The consequences are disturbing. While unlisted fund NAVs may continue to track the IPD index and demonstrate high correlation, there is less reason to suppose that will reflect either the trading prices of funds on the secondary market or the prices received by investors exiting open-end funds. So, were valuers wrong?
Where there is little or no market evidence, valuations become difficult. REIT and fund discounts may provide a signal to the valuer, but they provide dangerously volatile signals. Nonetheless, there is strong evidence that the UK valuation profession has been more responsive than any other and, given the history of the UK market, which hit the buffers in 1973–74, 1990–91 and 2007–08, it may be that this crisis is an unavoidable, once-in-17-year event against which mere valuations cannot be expected to provide much defence. We await, with a grim sense of inevitability, the delayed evidence of a fall in certain continental European markets, already flagged by the secondary market for closed-end funds in which transactions are taking place at truly shocking discounts to NAV.
It is important to regulate the valuation process in order to protect the valuer from undue pressure, to create transparency in the process and in the outcome, and to maintain both actual and perceived valuer independence. Because of this pressure, regulation of the valuation process is increasing and will continue to do so to ensure that valuations are objective and transparent.
So did valuers also contribute to the current crisis by overestimating the value of property assets and property funds? Despite the impression created by the evidence, nothing in this opinion piece suggests that valuers did anything wrong.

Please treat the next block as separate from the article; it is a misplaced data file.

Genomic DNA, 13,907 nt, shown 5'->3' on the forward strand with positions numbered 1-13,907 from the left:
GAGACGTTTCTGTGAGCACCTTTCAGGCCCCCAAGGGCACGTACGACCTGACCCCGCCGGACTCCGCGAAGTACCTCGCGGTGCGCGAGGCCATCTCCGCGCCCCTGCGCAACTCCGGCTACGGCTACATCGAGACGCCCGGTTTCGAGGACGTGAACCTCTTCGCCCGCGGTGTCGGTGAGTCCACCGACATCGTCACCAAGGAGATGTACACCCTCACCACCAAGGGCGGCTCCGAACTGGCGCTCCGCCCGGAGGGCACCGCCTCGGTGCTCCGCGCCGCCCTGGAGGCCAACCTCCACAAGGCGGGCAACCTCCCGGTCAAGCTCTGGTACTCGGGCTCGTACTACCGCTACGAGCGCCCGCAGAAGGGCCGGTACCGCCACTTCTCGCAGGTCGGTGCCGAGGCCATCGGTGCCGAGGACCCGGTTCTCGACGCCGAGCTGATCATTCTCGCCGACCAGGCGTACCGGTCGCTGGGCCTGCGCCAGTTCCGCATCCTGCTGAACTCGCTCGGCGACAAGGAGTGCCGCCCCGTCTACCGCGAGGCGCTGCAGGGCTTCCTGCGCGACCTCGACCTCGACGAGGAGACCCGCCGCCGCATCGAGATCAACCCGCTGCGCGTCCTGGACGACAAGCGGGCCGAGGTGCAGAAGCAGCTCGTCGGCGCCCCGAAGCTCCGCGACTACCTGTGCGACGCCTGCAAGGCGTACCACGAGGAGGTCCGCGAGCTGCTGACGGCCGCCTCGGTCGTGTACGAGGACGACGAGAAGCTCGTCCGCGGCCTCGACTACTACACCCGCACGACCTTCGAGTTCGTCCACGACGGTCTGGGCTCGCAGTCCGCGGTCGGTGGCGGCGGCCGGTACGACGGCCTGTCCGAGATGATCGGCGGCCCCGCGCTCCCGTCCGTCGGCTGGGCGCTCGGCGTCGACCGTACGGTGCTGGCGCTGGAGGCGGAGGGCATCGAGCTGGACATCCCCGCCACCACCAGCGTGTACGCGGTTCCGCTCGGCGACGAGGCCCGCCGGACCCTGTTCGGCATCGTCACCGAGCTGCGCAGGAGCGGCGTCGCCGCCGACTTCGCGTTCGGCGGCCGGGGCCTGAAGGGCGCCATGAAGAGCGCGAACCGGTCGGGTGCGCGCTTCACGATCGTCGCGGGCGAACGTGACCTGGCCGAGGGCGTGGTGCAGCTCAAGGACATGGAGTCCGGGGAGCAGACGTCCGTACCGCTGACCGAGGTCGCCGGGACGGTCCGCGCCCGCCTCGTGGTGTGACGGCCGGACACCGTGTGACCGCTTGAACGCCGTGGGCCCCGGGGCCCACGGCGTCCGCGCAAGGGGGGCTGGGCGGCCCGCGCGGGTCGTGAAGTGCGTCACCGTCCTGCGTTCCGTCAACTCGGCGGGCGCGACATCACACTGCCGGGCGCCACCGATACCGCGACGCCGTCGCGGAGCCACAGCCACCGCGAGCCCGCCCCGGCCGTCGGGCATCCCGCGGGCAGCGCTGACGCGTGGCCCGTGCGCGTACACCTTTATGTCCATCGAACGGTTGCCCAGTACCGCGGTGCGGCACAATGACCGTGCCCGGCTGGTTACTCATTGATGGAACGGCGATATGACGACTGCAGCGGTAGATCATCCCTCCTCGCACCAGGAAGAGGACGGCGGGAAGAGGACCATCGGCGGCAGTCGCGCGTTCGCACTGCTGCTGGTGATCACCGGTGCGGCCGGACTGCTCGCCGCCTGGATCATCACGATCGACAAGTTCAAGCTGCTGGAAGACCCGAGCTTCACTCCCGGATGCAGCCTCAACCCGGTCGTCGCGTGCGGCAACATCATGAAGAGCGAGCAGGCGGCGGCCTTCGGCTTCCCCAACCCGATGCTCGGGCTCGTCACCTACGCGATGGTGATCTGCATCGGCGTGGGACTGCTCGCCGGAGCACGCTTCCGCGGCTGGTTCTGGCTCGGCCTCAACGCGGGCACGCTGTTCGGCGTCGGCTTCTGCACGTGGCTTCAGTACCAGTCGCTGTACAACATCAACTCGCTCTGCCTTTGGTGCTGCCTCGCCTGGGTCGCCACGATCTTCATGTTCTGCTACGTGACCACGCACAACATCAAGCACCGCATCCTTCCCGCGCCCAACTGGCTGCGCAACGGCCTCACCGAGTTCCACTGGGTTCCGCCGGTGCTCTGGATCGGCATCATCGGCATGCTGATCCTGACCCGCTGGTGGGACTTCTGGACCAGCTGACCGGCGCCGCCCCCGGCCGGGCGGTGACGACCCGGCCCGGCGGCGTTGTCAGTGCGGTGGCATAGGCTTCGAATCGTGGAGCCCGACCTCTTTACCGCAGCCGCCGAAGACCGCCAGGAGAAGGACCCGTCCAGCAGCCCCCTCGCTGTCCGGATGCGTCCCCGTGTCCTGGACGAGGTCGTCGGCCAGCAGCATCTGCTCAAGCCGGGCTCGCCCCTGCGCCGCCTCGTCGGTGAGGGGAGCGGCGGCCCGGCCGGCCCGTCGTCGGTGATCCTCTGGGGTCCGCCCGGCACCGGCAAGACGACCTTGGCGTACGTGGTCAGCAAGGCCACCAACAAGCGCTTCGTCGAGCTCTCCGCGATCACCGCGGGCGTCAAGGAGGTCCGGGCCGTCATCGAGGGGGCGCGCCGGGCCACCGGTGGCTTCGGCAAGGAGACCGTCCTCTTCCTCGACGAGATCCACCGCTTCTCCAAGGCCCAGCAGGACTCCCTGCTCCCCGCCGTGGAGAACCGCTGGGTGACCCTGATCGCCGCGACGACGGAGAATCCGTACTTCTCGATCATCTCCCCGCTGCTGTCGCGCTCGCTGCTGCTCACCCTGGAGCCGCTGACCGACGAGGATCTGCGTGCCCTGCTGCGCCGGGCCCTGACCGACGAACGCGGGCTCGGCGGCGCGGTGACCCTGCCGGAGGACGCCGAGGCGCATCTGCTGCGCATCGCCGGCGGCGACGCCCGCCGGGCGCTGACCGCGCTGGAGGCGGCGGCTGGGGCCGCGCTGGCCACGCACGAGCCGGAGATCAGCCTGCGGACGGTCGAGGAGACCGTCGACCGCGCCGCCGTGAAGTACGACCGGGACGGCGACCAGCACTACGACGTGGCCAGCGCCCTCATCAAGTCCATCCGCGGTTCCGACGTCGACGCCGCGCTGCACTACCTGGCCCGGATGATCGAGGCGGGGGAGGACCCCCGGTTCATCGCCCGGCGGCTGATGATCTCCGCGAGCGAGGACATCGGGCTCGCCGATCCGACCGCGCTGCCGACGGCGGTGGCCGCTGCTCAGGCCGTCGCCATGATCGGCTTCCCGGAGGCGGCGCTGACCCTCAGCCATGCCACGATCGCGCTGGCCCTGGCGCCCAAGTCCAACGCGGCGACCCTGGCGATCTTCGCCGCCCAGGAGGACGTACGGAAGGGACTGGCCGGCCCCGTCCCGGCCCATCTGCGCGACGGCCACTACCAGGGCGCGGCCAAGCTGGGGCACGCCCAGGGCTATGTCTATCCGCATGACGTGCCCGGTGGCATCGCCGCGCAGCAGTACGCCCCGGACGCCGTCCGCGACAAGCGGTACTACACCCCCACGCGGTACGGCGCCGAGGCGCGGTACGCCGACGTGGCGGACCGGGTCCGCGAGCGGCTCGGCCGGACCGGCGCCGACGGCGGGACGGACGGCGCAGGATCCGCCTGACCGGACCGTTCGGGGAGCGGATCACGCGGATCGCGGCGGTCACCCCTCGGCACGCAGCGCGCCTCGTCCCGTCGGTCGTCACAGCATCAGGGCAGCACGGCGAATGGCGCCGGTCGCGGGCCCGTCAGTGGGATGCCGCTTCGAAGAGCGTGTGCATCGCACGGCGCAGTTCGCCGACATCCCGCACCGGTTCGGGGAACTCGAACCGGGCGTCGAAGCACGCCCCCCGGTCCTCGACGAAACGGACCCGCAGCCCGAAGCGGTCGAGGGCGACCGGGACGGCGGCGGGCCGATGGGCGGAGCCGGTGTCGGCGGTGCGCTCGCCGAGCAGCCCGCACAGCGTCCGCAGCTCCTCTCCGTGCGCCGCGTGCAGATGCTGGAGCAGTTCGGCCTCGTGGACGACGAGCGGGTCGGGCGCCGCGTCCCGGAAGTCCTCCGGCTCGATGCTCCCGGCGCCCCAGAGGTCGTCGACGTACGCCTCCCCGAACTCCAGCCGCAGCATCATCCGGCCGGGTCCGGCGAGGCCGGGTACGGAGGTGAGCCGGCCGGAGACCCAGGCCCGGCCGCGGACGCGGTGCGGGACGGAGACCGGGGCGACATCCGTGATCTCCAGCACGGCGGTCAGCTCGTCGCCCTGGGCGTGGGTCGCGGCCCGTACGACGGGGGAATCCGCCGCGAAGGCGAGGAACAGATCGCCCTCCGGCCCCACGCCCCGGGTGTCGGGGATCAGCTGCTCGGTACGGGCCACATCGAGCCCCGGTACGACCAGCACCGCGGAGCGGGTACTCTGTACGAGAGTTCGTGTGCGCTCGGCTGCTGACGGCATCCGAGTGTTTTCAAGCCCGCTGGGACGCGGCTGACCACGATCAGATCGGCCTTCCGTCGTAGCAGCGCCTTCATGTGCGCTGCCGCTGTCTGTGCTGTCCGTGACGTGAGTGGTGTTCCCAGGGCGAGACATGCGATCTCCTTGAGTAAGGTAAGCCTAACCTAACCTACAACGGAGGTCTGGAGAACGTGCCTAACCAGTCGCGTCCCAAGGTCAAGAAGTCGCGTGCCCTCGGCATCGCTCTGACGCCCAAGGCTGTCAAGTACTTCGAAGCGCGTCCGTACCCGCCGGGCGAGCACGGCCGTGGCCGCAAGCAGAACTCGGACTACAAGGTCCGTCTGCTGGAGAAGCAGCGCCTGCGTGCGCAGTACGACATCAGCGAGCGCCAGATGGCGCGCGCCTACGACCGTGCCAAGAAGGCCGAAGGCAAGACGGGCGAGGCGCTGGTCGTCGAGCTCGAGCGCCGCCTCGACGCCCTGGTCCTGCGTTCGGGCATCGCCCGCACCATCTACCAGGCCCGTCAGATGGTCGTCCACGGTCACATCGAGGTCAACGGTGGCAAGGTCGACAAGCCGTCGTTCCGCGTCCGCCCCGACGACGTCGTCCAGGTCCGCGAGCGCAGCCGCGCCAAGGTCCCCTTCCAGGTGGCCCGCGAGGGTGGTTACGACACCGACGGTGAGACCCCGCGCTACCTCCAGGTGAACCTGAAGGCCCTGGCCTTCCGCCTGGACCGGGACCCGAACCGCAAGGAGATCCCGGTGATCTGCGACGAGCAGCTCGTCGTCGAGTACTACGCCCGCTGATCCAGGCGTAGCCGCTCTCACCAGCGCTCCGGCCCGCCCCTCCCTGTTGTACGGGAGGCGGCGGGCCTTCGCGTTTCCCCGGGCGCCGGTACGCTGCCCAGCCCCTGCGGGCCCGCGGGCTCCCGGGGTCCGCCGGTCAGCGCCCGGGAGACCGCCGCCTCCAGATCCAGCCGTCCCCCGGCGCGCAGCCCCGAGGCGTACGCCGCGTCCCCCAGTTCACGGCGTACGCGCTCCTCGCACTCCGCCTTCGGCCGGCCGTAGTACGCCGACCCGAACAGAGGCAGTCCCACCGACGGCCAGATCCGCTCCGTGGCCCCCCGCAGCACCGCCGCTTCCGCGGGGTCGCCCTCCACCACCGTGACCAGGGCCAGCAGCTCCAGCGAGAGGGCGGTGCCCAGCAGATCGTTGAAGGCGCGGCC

As long as they can claim to have acted independently, and professionally, in line with RICS guidance, and without the clear conflict of interest suffered by other market players, especially rating agencies; then the problem of the NAV discount is in the nature of the asset class, crystallised in severe downturns, and not in valuation error.
In a healthy economy not driven solely by fear and greed, academics are right to observe and judge, the RICS is right to promote conditional valuations, and professionals need to be protected from undue market influence in the independent exercise of their professional responsibilities.
Professor Andrew Baum is chairman of Property Funds Research (PFR: www.propertyfundsresearch.com), based in Reading, UK. PFR was recently acquired by Feri EuroRating Services AG. This article is based on work undertaken at PFR and the new, third edition of Property Investment Appraisal, Andrew Baum and Neil Crosby, Blackwell, 2008.
This article appeared in the March 2009 issue of The Institutional Real Estate Letter – Europe, published by Institutional Real Estate Inc (www.irei.com).